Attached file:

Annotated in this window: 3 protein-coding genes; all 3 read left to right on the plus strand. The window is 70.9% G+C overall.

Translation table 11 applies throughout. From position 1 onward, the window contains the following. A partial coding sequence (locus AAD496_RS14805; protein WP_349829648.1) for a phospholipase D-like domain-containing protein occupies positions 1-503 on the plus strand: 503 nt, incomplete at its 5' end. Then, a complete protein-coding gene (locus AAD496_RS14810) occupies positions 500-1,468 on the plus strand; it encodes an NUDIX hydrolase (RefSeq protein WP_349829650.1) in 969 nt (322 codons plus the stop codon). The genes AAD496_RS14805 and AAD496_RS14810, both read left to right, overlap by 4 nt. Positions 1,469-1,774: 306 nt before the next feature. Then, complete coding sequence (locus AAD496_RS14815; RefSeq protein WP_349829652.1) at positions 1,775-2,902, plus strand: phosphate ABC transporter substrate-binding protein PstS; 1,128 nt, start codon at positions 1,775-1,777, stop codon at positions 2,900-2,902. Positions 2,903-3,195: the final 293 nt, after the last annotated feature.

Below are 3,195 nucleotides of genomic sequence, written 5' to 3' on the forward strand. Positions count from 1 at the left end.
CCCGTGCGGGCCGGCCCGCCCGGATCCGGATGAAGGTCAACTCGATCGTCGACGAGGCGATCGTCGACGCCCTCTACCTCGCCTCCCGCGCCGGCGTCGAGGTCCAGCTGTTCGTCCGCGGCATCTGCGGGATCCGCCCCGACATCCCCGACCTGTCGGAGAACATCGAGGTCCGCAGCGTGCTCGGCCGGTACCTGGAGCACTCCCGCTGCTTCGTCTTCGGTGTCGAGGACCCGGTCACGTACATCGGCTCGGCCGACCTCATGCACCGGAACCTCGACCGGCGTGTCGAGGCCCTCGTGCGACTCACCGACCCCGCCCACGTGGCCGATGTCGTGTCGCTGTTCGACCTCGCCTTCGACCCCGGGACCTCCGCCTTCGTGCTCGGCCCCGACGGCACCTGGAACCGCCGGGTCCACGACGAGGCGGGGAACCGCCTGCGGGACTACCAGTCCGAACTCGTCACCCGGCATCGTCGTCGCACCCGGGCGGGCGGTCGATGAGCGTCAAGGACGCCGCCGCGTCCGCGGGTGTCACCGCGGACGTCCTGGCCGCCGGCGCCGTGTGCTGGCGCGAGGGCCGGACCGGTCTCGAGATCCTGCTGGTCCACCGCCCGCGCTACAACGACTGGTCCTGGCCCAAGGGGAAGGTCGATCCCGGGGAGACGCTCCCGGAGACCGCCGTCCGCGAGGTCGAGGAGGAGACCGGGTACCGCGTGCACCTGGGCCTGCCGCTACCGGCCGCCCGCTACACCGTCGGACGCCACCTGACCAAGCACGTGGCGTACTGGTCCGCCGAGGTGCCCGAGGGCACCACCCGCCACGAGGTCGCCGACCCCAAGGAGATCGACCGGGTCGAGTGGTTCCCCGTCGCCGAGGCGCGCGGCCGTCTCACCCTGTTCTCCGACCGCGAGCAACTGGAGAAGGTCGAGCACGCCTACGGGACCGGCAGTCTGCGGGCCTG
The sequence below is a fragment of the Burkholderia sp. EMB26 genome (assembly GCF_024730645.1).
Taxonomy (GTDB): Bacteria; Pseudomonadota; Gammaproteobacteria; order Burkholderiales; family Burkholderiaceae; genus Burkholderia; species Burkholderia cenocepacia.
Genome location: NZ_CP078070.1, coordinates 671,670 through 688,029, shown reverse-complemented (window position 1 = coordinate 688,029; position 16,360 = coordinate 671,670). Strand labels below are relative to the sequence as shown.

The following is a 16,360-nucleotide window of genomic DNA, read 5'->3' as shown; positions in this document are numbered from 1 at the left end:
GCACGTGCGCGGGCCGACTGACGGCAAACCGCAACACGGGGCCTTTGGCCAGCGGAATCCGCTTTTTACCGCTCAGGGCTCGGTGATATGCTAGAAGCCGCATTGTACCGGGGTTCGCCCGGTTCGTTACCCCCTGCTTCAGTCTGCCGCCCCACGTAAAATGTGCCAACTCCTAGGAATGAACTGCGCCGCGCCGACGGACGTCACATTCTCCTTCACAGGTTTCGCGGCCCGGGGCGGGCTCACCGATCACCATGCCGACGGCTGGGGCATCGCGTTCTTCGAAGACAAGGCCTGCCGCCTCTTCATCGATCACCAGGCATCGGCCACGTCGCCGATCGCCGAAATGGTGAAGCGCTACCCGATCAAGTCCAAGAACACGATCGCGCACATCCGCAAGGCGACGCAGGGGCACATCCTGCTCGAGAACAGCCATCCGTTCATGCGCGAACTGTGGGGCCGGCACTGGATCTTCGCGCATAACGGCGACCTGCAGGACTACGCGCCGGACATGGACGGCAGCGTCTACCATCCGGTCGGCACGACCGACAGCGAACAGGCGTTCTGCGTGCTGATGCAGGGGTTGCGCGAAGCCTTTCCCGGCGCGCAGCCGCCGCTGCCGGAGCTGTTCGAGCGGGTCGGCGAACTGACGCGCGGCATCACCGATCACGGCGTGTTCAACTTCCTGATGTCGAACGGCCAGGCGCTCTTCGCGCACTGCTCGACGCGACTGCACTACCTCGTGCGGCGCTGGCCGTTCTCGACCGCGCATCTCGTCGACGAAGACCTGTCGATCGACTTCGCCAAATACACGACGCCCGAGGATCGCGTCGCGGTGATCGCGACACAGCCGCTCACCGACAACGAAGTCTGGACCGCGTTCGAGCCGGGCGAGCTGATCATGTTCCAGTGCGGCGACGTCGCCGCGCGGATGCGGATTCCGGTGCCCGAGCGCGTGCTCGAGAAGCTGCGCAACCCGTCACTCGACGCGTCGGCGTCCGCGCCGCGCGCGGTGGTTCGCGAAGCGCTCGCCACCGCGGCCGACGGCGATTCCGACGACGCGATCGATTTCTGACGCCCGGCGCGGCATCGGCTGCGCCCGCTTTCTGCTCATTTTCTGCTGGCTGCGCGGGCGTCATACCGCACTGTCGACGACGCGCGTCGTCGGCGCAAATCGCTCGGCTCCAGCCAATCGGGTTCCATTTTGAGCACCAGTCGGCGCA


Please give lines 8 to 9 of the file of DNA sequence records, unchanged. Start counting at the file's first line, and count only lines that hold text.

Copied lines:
The following is a 16,360-nucleotide window of genomic DNA, read 5'->3' as shown; positions in this document are numbered from 1 at the left end:
GCACGTGCGCGGGCCGACTGACGGCAAACCGCAACACGGGGCCTTTGGCCAGCGGAATCCGCTTTTTACCGCTCAGGGCTCGGTGATATGCTAGAAGCCGCATTGTACCGGGGTTCGCCCGGTTCGTTACCCCCTGCTTCAGTCTGCCGCCCCACGTAAAATGTGCCAACTCCTAGGAATGAACTGCGCCGCGCCGACGGACGTCACATTCTCCTTCACAGGTTTCGCGGCCCGGGGCGGGCTCACCGATCACCATGCCGACGGCTGGGGCATCGCGTTCTTCGAAGACAAGGCCTGCCGCCTCTTCATCGATCACCAGGCATCGGCCACGTCGCCGATCGCCGAAATGGTGAAGCGCTACCCGATCAAGTCCAAGAACACGATCGCGCACATCCGCAAGGCGACGCAGGGGCACATCCTGCTCGAGAACAGCCATCCGTTCATGCGCGAACTGTGGGGCCGGCACTGGATCTTCGCGCATAACGGCGACCTGCAGGACTACGCGCCGGACATGGACGGCAGCGTCTACCATCCGGTCGGCACGACCGACAGCGAACAGGCGTTCTGCGTGCTGATGCAGGGGTTGCGCGAAGCCTTTCCCGGCGCGCAGCCGCCGCTGCCGGAGCTGTTCGAGCGGGTCGGCGAACTGACGCGCGGCATCACCGATCACGGCGTGTTCAACTTCCTGATGTCGAACGGCCAGGCGCTCTTCGCGCACTGCTCGACGCGACTGCACTACCTCGTGCGGCGCTGGCCGTTCTCGACCGCGCATCTCGTCGACGAAGACCTGTCGATCGACTTCGCCAAATACACGACGCCCGAGGATCGCGTCGCGGTGATCGCGACACAGCCGCTCACCGACAACGAAGTCTGGACCGCGTTCGAGCCGGGCGAGCTGATCATGTTCCAGTGCGGCGACGTCGCCGCGCGGATGCGGATTCCGGTGCCCGAGCGCGTGCTCGAGAAGCTGCGCAACCCGTCACTCGACGCGTCGGCGTCCGCGCCGCGCGCGGTGGTTCGCGAAGCGCTCGCCACCGCGGCCGACGGCGATTCCGACGACGCGATCGATTTCTGACGCCCGGCGCGGCATCGGCTGCGCCCGCTTTCTGCTCATTTTCTGCTGGCTGCGCGGGCGTCATACCGCACTGTCGACGACGCGCGTCGTCGGCGCAAATCGCTCGGCTCCAGCCAATCGGGTTCCATTTTGAGCACCAGTCGGCGCA